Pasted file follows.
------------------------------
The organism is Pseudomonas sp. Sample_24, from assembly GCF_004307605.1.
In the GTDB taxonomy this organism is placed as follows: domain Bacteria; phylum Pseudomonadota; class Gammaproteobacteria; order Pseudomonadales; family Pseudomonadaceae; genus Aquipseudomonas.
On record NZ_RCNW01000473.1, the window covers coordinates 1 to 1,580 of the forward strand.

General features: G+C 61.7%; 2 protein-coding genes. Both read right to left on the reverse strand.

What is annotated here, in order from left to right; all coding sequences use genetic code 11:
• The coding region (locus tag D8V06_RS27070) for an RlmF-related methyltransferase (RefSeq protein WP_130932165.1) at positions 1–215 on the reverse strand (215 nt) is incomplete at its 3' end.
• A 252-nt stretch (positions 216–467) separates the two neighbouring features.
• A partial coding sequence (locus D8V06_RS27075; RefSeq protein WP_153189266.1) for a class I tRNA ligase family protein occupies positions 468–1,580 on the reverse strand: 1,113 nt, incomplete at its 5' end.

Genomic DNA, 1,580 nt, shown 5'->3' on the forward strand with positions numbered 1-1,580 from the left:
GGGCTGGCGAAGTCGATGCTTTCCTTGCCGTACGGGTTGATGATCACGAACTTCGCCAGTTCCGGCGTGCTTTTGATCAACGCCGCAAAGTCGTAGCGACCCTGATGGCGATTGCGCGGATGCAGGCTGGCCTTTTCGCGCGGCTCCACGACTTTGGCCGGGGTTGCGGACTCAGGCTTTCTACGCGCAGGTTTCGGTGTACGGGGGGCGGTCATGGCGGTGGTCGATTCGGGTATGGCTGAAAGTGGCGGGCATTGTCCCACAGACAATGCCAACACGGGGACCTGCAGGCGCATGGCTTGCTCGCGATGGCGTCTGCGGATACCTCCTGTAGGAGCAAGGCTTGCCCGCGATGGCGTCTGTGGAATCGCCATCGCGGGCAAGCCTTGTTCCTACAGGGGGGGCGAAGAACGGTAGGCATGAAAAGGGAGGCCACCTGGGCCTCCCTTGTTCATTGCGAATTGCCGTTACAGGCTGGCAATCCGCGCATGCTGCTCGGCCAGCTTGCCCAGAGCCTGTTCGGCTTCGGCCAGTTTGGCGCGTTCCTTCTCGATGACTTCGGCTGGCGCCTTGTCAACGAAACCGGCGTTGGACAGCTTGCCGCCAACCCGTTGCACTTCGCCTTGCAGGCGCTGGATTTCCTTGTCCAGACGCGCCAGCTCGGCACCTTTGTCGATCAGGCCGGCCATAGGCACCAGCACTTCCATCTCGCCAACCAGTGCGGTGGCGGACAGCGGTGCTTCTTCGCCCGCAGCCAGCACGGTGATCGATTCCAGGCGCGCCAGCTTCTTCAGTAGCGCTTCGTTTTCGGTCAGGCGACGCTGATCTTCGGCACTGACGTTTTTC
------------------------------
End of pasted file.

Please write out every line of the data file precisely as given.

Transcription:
The organism is Pseudomonas sp. Sample_24, from assembly GCF_004307605.1.
In the GTDB taxonomy this organism is placed as follows: domain Bacteria; phylum Pseudomonadota; class Gammaproteobacteria; order Pseudomonadales; family Pseudomonadaceae; genus Aquipseudomonas.
On record NZ_RCNW01000473.1, the window covers coordinates 1 to 1,580 of the forward strand.

General features: G+C 61.7%; 2 protein-coding genes. Both read right to left on the reverse strand.

What is annotated here, in order from left to right; all coding sequences use genetic code 11:
• The coding region (locus tag D8V06_RS27070) for an RlmF-related methyltransferase (RefSeq protein WP_130932165.1) at positions 1–215 on the reverse strand (215 nt) is incomplete at its 3' end.
• A 252-nt stretch (positions 216–467) separates the two neighbouring features.
• A partial coding sequence (locus D8V06_RS27075; RefSeq protein WP_153189266.1) for a class I tRNA ligase family protein occupies positions 468–1,580 on the reverse strand: 1,113 nt, incomplete at its 5' end.

Genomic DNA, 1,580 nt, shown 5'->3' on the forward strand with positions numbered 1-1,580 from the left:
GGGCTGGCGAAGTCGATGCTTTCCTTGCCGTACGGGTTGATGATCACGAACTTCGCCAGTTCCGGCGTGCTTTTGATCAACGCCGCAAAGTCGTAGCGACCCTGATGGCGATTGCGCGGATGCAGGCTGGCCTTTTCGCGCGGCTCCACGACTTTGGCCGGGGTTGCGGACTCAGGCTTTCTACGCGCAGGTTTCGGTGTACGGGGGGCGGTCATGGCGGTGGTCGATTCGGGTATGGCTGAAAGTGGCGGGCATTGTCCCACAGACAATGCCAACACGGGGACCTGCAGGCGCATGGCTTGCTCGCGATGGCGTCTGCGGATACCTCCTGTAGGAGCAAGGCTTGCCCGCGATGGCGTCTGTGGAATCGCCATCGCGGGCAAGCCTTGTTCCTACAGGGGGGGCGAAGAACGGTAGGCATGAAAAGGGAGGCCACCTGGGCCTCCCTTGTTCATTGCGAATTGCCGTTACAGGCTGGCAATCCGCGCATGCTGCTCGGCCAGCTTGCCCAGAGCCTGTTCGGCTTCGGCCAGTTTGGCGCGTTCCTTCTCGATGACTTCGGCTGGCGCCTTGTCAACGAAACCGGCGTTGGACAGCTTGCCGCCAACCCGTTGCACTTCGCCTTGCAGGCGCTGGATTTCCTTGTCCAGACGCGCCAGCTCGGCACCTTTGTCGATCAGGCCGGCCATAGGCACCAGCACTTCCATCTCGCCAACCAGTGCGGTGGCGGACAGCGGTGCTTCTTCGCCCGCAGCCAGCACGGTGATCGATTCCAGGCGCGCCAGCTTCTTCAGTAGCGCTTCGTTTTCGGTCAGGCGACGCTGATCTTCGGCACTGACGTTTTTC